This relay is an all-daylight circuit of Lake Tahoe on the roads. It’s about 72 miles, varies in altitude from about 6500 to 7000ft, and is run by self-supported teams of seven runners. I ran this once before, two years ago, and this time was given the same leg to run. Leg 4 is the longest, least hilly leg at 12.2 miles, running around the north end of the lake. We were the “East Bay Flyers” Mixed Masters team. Larry, our captain, secured a house for us to stay in. Due to a late substitution we were four women and three men. We had a fine evening playing a Jeopardy-like game, which I won by a complete fluke. Then we got up early to watch Suzette at the start.
We divided into sub-teams of two runners running adjacent legs, and sharing a car. I was with Minori (leg 3) and her boyfriend Chris who did all the driving for us. We had some time to kill, so went back to the house for a while before setting out for the handover point at the start of leg 3. On the way we passed Larry who was tackling the serious uphill of leg 2, from near lake level to 7000 ft. We got Minori to the handoff point in enough time for a bathroom break before Larry arrived. Her leg was rolling downhill, and she later said it was the toughest thing she has yet done, due to the thin air and downhill pounding. Chris and I supported her, handing her a bottle about every two miles. The pullout areas would fill up with support cars doing the same as us, and we would see the same people again and again. We would cheer on the other runners too.
Then it was my turn. The leg started with a downhill, which got me off at a good speed. I was a little worried about the pace. With the altitude and the hills, this 12.2 miles was about equivalent to running a half marathon, but I was almost alone. On a along straight i could only see one runner in front, but he seemed to be getting nearer. It took over a mile to catch him – “Looking strong.” “Thanks, You too” – then I could see the next one and got to work catching him.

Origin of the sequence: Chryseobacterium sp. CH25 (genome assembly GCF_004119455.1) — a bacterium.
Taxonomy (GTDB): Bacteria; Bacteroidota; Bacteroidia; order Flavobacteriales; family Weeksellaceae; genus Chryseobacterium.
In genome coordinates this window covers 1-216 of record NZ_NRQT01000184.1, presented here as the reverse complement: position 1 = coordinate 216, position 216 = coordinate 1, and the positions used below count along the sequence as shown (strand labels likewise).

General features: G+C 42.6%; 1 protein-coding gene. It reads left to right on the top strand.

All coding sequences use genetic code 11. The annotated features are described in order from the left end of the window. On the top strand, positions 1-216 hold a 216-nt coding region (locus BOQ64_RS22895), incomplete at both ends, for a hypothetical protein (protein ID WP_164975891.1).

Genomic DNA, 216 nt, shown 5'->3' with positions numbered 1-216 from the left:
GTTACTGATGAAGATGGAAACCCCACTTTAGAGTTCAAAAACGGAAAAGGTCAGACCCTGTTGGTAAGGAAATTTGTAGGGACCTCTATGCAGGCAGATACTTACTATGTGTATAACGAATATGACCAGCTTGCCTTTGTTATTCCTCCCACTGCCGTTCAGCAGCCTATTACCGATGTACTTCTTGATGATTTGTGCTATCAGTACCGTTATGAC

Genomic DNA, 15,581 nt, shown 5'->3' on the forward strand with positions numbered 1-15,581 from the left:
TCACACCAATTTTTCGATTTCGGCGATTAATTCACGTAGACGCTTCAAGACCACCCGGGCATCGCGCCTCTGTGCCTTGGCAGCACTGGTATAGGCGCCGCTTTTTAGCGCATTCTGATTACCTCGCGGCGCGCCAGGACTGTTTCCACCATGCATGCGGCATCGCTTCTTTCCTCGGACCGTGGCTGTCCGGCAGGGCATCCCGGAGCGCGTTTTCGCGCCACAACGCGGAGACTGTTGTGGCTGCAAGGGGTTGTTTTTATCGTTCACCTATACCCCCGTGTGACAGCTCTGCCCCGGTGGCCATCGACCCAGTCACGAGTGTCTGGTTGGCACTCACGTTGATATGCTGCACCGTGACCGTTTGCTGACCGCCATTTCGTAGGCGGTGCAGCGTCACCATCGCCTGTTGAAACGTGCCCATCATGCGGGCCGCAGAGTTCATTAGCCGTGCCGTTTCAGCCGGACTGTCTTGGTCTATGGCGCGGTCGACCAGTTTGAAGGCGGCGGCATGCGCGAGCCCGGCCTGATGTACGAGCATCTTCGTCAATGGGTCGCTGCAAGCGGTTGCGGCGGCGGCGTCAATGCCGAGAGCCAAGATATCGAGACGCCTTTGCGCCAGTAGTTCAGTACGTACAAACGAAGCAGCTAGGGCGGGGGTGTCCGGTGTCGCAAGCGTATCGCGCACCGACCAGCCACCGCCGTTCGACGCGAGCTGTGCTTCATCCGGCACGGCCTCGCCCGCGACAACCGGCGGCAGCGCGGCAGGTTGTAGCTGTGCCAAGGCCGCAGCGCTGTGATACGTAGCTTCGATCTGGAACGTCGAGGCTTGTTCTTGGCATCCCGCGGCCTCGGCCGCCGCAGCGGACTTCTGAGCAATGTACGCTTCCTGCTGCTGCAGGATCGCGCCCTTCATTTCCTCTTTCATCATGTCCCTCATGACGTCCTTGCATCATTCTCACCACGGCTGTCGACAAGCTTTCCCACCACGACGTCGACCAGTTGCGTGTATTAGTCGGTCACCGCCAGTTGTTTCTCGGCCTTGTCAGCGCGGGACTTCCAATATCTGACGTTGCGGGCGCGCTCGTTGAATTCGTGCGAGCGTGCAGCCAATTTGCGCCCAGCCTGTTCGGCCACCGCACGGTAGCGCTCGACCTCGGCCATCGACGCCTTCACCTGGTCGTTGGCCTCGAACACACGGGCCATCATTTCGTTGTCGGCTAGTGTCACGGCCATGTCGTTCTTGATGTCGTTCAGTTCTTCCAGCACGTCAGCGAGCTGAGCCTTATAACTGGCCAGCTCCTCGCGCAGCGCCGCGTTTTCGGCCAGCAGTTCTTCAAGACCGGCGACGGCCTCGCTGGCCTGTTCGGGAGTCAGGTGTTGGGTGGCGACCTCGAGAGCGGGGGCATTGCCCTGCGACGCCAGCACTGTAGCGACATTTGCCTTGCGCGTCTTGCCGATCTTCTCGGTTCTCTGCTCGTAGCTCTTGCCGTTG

The first part of the leg had been shady, and when I merged into the sun it became apparent that my careful preparation had omitted an important item. No sunscreen! I could get severely burned at this altitude. “Need sunblock” I said to Minori as she ran alongside with a Gatorade bottle about a mile later. She handed me a tube at the next available pullout, and I slapped on the goop without slowing down. I somehow missed my shoulders, which came up in blisters later. By the halfway point I had climbed the main hill of the leg and passed some people, was feeling pretty good, then I was passed by a young woman wearing a pink tutu! That open women’s team were all wearing dresses of some sort, and we passed them back later. My team-mates kept reminding me about getting passed though!
On the downhill we passed from Nevada back into California and the terrain started to roll gently. I was having a hard time remembering any of this from the last time I ran it. The Garmin ticked off the miles, I worked to keep pink tutu in sight, and passed a couple more teams. Before long there was a corner ahead with some runners looking my way. They were there to watch for approaching team-mates. I started my kick, and the handover came into view around the corner. I tagged Debra, and commenced some serious air-sucking. I’m not an asthmatic, but running at 6500 ft gave me some idea what it must be like.
I switched cars and helped to support our remaining runners. Debra, Francisco, and Karen. Our last refuelling point was quite coincidentally just outside a really good ice cream place that Suzette knew. We were enjoying our ice creams so much we didn’t quite make it to the finish in time to see Karen cross the line. We were second out of nine in the mixed masters, in 10 hours 3 minutes. Not bad for a day’s work.